Nov. 20 (Bloomberg) -- Colombia’s longer-term bond yields fell to the lowest level this month after the government said last week it planned to issue debt with a maturity of three years or less.
The yield on the 10 percent peso-denominated bonds due in July 2024 fell four basis points, or 0.04 percentage point, to 6.16 percent, the lowest on a closing basis since Oct. 30, according to the central bank. The price rose 0.338 centavo to 131.2480 centavos per peso.
Colombia said Nov. 14 it will sell through the end of this year as much as 4 trillion pesos ($2.2 billion) worth of securities due in January 2014, November 2014 and November 2015 to drain liquidity created by currency intervention.
“Given the increased supply in the short end, some investors are seeking refuge in the longer end,” said Francisco Chaves, a strategist at Corredores Asociados in Bogota.
The Finance Ministry sold last week 519 billion pesos of short-term securities, less than the 670 billion pesos offered. The auction came amid shrinking trading volume after the government said Nov. 7 that it would liquidate Interbolsa SA’s brokerage, which failed to meet a loan payment.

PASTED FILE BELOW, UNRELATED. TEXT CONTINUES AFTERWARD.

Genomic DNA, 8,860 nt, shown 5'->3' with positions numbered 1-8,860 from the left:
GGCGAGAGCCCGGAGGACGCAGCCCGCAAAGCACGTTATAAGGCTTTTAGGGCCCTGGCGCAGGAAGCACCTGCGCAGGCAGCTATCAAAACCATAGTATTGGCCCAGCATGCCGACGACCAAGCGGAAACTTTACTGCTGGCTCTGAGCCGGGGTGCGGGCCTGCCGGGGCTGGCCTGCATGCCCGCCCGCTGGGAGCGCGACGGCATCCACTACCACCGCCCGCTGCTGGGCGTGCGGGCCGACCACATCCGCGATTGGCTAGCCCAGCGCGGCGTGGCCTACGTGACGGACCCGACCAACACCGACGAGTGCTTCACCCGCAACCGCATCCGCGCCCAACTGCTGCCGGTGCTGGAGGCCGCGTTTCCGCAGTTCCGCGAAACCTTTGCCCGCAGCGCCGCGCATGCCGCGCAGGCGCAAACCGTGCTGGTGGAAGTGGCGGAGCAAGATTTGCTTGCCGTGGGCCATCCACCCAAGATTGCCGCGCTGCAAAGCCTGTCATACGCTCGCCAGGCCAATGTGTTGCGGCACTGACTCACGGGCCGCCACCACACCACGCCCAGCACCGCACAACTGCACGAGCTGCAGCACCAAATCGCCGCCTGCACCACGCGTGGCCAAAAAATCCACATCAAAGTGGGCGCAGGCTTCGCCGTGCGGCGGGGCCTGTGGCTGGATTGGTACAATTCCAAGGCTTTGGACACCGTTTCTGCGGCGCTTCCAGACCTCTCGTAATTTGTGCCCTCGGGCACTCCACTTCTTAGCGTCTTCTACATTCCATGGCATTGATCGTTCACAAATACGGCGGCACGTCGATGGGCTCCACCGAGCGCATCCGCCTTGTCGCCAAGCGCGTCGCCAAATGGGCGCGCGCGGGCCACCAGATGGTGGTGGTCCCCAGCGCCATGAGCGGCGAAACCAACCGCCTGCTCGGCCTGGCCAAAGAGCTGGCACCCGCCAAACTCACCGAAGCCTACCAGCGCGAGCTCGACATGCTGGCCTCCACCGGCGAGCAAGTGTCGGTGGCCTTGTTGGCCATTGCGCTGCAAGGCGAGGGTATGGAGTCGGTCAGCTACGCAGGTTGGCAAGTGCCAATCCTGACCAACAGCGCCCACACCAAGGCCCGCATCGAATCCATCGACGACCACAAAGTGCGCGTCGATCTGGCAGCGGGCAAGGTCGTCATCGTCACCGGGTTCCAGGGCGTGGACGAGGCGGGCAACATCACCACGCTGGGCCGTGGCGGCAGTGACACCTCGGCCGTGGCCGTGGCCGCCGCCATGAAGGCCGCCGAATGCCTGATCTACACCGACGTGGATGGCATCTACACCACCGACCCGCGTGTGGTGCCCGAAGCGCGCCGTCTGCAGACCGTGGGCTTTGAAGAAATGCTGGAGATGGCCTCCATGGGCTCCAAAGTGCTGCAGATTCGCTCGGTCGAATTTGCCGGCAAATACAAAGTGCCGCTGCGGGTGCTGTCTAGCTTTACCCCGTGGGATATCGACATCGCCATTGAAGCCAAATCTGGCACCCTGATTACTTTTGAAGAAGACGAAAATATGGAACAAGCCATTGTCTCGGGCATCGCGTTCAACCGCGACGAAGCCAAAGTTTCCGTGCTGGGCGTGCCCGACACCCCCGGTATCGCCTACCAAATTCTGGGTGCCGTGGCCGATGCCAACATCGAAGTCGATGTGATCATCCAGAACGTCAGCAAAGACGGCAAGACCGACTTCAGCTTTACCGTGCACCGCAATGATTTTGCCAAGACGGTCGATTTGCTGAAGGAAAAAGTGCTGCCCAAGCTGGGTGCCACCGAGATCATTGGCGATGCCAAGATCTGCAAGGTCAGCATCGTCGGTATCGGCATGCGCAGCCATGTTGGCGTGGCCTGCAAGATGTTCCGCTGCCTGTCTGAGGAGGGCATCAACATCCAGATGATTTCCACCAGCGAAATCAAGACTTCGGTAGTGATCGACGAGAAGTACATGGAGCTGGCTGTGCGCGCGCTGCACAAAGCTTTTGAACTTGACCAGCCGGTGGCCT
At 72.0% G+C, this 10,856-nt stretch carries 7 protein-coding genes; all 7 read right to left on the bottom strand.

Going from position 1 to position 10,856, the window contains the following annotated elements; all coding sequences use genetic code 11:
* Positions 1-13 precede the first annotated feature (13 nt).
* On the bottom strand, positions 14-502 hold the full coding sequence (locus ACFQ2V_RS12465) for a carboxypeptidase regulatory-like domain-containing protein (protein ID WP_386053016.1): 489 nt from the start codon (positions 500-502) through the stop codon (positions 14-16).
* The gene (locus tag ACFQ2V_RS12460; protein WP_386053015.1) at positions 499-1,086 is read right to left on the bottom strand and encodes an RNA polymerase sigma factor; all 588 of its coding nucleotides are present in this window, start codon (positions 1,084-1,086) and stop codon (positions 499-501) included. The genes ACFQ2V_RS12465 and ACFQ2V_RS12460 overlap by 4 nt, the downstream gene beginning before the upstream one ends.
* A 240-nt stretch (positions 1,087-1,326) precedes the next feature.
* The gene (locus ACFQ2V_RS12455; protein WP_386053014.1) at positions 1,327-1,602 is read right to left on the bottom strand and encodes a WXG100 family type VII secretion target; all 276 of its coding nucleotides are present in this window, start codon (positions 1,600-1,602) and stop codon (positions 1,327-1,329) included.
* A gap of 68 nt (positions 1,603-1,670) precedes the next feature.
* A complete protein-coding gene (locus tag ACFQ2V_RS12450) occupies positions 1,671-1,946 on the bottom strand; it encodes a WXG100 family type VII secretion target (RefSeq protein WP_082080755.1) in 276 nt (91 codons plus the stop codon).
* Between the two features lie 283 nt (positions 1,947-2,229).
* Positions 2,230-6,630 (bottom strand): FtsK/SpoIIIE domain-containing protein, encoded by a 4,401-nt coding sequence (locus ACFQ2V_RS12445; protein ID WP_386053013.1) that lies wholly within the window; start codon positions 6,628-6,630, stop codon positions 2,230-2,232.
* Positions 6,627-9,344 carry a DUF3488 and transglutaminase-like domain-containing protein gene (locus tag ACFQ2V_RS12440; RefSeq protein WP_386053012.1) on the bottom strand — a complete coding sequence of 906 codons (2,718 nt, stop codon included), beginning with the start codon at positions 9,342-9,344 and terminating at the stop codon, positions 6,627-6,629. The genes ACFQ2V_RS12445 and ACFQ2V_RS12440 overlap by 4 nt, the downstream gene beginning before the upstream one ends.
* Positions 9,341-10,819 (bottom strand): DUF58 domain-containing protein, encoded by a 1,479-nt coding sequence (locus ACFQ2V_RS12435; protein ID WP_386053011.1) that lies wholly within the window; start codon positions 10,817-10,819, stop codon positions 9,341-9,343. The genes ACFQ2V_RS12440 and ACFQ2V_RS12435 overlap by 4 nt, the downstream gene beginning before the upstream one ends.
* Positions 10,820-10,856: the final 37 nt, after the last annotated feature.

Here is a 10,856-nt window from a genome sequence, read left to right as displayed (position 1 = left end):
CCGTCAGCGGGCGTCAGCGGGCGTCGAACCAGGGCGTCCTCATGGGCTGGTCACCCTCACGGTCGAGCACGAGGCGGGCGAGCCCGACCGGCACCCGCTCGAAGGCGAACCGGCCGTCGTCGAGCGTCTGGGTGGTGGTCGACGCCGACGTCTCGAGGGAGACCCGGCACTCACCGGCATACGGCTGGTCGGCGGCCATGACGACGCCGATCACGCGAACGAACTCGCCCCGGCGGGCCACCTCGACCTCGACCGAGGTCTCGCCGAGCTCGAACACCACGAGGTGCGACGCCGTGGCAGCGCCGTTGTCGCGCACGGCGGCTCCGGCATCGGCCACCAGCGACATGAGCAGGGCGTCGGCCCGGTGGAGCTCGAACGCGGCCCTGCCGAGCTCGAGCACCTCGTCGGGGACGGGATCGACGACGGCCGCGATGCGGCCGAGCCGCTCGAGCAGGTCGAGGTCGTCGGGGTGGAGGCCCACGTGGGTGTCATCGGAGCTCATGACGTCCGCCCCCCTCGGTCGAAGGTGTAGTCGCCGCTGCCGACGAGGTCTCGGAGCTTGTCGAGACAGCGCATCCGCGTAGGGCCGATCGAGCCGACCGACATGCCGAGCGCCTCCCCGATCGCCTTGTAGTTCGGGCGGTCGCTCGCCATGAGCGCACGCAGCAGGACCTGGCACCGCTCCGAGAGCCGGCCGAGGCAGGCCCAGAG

The central bank and government stepped up dollar purchases this year to ease a rally in the local currency that policy makers said was threatening jobs in agriculture and industry by making exports more expensive in dollar terms.
The peso gained 0.1 percent to 1,816.08 per U.S. dollar, extending its rally in November to 0.9 percent, the biggest among 25 emerging-market currencies tracked by Bloomberg.
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